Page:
Phosphatidylinositol 3-Kinase/Akt Mediates Integrin Signaling To Control RNA Polymerase I Transcriptional Activity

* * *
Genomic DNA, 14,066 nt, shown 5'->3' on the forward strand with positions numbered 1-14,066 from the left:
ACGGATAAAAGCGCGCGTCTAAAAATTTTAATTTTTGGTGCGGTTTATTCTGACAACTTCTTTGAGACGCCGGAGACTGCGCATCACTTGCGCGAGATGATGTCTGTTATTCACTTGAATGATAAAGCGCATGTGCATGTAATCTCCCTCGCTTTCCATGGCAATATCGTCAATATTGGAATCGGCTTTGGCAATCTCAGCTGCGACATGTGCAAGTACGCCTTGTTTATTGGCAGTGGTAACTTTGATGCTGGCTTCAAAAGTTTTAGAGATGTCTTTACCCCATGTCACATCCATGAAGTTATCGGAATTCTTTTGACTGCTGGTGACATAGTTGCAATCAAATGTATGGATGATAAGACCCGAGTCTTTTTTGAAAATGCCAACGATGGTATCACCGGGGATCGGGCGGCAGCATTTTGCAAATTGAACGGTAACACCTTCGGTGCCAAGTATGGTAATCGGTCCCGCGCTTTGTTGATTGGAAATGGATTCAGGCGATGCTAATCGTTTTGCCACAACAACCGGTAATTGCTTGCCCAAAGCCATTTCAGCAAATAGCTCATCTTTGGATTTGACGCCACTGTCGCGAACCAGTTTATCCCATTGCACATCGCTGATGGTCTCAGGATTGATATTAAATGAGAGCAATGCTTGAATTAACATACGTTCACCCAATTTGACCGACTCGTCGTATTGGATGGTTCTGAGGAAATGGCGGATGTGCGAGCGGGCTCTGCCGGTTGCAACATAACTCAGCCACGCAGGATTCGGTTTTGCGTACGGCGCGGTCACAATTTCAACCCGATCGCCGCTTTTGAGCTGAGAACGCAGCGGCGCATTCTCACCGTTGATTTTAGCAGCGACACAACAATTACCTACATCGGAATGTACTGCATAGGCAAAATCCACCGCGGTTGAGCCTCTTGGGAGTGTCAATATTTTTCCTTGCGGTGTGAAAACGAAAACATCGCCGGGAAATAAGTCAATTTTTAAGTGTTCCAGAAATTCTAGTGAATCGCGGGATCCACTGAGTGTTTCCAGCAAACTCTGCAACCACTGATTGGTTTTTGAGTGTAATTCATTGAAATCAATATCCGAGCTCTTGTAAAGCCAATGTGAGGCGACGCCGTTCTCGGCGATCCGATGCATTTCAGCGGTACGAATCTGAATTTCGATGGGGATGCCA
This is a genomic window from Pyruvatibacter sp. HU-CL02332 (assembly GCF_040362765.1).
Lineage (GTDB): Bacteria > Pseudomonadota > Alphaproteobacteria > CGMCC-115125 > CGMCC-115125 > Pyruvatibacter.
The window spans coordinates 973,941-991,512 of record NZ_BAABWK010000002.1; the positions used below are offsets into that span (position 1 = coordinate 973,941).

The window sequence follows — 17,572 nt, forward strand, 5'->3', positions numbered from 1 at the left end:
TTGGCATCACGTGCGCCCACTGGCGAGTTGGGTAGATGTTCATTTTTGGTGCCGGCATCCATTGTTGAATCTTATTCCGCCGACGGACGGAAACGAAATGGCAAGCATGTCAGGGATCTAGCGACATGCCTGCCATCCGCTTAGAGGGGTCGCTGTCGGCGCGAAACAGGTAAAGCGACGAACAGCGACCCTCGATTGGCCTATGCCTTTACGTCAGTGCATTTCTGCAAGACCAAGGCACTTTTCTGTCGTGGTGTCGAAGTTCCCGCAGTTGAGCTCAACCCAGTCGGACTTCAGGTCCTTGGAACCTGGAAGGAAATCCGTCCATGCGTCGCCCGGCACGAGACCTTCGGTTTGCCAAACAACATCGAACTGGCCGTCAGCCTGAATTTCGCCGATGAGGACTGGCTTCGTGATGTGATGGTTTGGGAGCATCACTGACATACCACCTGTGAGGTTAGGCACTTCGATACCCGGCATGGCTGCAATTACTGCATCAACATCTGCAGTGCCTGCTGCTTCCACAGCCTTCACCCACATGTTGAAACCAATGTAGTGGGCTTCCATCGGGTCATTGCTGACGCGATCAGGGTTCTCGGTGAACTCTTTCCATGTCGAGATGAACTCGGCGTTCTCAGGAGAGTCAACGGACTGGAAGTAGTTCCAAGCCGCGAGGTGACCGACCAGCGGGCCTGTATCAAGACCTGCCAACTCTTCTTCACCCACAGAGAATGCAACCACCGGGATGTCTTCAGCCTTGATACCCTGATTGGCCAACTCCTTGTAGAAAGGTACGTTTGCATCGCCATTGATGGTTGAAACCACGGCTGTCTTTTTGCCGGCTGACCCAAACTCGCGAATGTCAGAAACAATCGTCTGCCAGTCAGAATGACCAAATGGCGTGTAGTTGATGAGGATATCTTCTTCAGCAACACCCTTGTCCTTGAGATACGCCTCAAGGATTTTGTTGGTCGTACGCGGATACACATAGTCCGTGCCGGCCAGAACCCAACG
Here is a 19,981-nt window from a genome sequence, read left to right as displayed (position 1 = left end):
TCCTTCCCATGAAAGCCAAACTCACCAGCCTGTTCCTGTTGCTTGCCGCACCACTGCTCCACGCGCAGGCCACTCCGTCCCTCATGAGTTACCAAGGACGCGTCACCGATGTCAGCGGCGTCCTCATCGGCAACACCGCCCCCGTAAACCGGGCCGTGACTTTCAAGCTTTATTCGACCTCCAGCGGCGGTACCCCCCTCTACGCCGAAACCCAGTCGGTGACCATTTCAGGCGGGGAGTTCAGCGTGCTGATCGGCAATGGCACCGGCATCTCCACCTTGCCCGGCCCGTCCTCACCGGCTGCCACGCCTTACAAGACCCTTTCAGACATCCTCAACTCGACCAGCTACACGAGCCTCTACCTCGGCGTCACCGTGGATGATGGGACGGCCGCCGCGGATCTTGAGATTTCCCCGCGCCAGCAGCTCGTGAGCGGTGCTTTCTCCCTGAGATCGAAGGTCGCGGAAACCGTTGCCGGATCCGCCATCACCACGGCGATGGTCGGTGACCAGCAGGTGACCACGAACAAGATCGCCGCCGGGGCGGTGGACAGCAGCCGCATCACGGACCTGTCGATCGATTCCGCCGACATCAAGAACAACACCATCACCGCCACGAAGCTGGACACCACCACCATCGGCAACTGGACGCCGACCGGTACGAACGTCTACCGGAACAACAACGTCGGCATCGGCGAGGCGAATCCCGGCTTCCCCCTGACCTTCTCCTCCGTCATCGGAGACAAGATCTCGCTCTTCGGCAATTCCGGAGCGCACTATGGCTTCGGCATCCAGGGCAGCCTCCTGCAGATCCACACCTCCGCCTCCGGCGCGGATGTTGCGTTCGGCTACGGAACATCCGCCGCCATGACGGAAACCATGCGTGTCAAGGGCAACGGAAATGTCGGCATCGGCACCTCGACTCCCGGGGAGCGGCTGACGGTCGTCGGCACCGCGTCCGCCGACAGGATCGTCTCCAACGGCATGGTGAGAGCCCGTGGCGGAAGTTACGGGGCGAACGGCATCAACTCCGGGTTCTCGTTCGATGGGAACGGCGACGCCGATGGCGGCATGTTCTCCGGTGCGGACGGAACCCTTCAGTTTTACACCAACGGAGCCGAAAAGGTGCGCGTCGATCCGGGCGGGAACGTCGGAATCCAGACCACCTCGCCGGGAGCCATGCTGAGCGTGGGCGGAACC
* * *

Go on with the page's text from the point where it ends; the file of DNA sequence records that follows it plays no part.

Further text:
RNA polymerase I-mediated rRNA production is a key determinant of cell growth. Despite extensive studies, the signaling pathways that control RNA polymerase I-mediated rRNA production are not well understood. Here we provide original evidence showing that RNA polymerase I transcriptional activity is tightly controlled by integrin signaling. Furthermore, we show that a signaling axis consisting of focal adhesion kinase (FAK), Src, phosphatidylinositol 3-kinase (PI3K), Akt, and mTOR mediates the effect of integrin signaling on rRNA transcription. Additionally, we show that in kindlin-2 knockout mouse embryonic fibroblasts, overactivation of Ras, Akt, and Src can successfully rescue the defective RNA polymerase I activity induced by the loss of kindlin-2. Finally, through experiments with inhibitors of FAK, Src, and PI3K and rescue experiments in MEFs, we found that the FAK/Src/PI3K/Akt signaling pathway to control rRNA transcription is linear. Collectively, these studies reveal, for the first time, a pivotal role of integrin signaling in regulation of RNA polymerase I transcriptional activity and shed light on the downstream signaling axis that participates in regulation of this key aspect of cell growth.

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